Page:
Updated: Jun 18
Debunking Myths and Maximizing Opportunities
Addressing the Pros and Cons of Resume Photos in the Digital Era
In today's digital age, the question of whether or not to include a photo on a resume continues to spark debates and raise concerns about implicit bias and discrimination. Renowned photographer Steve Whitsitt highlights this dilemma and poses important questions regarding the inclusion of photos on resumes.
Here is a question from renowned photographer Steve Whitsitt
Hi Bobbiette, I am continually amazed at the photos that some folks post not only on their personal social media but also on things like LinkedIn, etc. So, when one is creating a resume, do they want to include a photo? What are the pros and cons? Does including a photo with your resume expose you to someone’s implicit bias? Assuming that you decide to include a photo, is it acceptable to use a selfie? In a professional photo, what should one look for?
Hey Steve, this is a great question!
Picture-Free Resumes for Success
Years back, folks used to put pictures on resumes, then with all the anti-discrimination laws, it became a no, no. Now with social media, everyone's picture is all over the place. My rule of thumb is unless you are in a creative or entertainment type of field, leave the picture off the resume.
The Evolution of Resume Photos
In the United States, for example, including a photo on a resume has not been common practice. Traditionally, it has been discouraged to include a photo due to employment discrimination laws such as Title VII of the Civil Rights Act, which prohibits discrimination based on race, color, religion, sex, or national origin. Employers often prefer not to see photos to avoid any appearance of bias in hiring.
However, in Europe, it has been more common to include a photograph on a CV, especially in countries like Germany and France. It's often considered part of the standard format for a CV to include a professional headshot. This has been common for many years, although attitudes have been changing, and some European companies now discourage including photos to avoid bias in hiring as well.
Nowadays, the presence of social media platforms has made personal photos readily accessible. Despite this, the general consensus leans towards excluding photos on resumes, especially in industries that don't prioritize appearance as a primary factor in hiring decisions. There is an ongoing global trend towards not including a photo to reduce potential biases in the hiring process.
The picture won't show up in Applicant Tracking Systems (ATS) when you upload your resume to apply for jobs on company sites or job boards. These systems are designed to parse and analyze text-based resumes, focusing on the qualifications, skills, and experiences outlined in the document. Therefore, including a photo can be futile as it may not be recognized or displayed properly during the initial screening process. Picture-Free Resumes for Success!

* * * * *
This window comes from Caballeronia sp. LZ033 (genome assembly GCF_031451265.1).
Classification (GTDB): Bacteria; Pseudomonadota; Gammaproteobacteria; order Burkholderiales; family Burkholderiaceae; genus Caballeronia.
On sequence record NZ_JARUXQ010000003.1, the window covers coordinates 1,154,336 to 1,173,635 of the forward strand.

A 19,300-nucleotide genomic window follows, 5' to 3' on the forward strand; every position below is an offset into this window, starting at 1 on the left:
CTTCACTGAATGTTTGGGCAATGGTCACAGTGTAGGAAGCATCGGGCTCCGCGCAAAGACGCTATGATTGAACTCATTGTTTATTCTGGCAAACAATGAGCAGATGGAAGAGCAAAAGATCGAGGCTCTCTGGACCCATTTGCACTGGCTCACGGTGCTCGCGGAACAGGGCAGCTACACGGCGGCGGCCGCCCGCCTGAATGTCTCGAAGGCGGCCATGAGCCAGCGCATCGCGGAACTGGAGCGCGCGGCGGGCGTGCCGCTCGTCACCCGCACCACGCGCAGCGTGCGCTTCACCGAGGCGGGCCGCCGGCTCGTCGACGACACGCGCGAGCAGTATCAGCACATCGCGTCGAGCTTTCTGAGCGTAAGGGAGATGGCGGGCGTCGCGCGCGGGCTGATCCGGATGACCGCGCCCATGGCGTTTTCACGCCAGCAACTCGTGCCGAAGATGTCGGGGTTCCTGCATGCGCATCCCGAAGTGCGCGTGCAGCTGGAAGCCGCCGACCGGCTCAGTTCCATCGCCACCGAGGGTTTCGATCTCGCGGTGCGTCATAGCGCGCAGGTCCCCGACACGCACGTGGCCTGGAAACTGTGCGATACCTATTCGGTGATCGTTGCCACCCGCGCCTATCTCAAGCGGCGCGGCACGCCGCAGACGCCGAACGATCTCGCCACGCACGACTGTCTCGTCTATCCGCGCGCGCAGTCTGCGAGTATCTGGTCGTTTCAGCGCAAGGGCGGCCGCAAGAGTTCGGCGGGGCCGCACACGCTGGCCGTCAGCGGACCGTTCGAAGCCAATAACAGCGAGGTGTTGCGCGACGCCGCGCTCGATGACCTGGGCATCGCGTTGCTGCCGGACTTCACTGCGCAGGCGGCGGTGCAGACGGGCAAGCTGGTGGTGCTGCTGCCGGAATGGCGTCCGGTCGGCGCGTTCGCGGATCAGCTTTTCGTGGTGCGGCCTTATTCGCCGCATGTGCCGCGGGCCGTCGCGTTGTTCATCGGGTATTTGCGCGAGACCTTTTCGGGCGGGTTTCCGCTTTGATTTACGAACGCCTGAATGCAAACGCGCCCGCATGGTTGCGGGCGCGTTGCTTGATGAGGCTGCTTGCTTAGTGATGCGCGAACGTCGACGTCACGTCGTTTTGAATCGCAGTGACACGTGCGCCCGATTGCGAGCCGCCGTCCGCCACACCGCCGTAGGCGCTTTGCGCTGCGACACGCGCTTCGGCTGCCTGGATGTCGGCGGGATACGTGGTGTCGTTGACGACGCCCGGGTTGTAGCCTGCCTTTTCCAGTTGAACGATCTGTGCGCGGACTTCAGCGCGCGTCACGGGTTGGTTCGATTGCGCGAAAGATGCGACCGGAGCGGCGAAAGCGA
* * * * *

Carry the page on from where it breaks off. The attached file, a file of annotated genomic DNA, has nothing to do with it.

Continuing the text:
Professional Photos vs. Selfies
Regarding the selfie, it is generally discouraged for professional purposes. Selfies often lack the formal and polished appearance that employers expect in a professional context. However, if you are unable to obtain a professional headshot immediately, it is advisable to use a temporary photo such as a cropped head and shoulder shot until you can arrange for a professional session. This ensures that your resume presents a more polished and suitable image to potential employers.
I tell my clients it's best to get a professional headshot or head and shoulder shot for LinkedIn.
Facebook is more relaxed, but if you are looking for a job or have a Facebook Business page, that too should follow the LinkedIn example. Here are a few great choices for your professional social media.
It's all context. If the business is fun, a more "relaxed" pic will do. If you are taking a selfie, it's best to have a light-colored solid background and natural lighting. Clothing and accessories should not be too distracting; however, a bold color can do nicely.
Navigating Social Media
When it comes to social media profiles like LinkedIn, a professional headshot is highly recommended. It helps establish your credibility and showcases your commitment to presenting yourself in a polished and professional manner. A head and shoulder shot with proper lighting, a neutral or light-colored background, and attire appropriate for your industry are ideal. This conveys professionalism and gives potential employers a positive impression of your personal brand.
On the other hand, as stated above, platforms like Facebook tend to have a more relaxed atmosphere. However, if you are actively seeking employment or maintaining a Facebook Business page, it is advisable to align your profile picture with the standards set by LinkedIn. This consistency across professional platforms helps maintain a cohesive and professional online presence.
While the inclusion of photos on resumes was once commonplace in certain regions, such as parts of Europe and Asia, the current consensus leans towards excluding them, especially in the United States, to reduce the potential for bias. In some specific industries where appearance is directly relevant to the role, photos may still be included. The potential for bias, as well as the limited compatibility with ATS (Applicant Tracking Systems), are significant considerations in this decision. However, it is essential to cultivate a strong personal brand and leverage professional photos on platforms like LinkedIn to enhance your online presence and leave a positive and lasting impression on potential employers.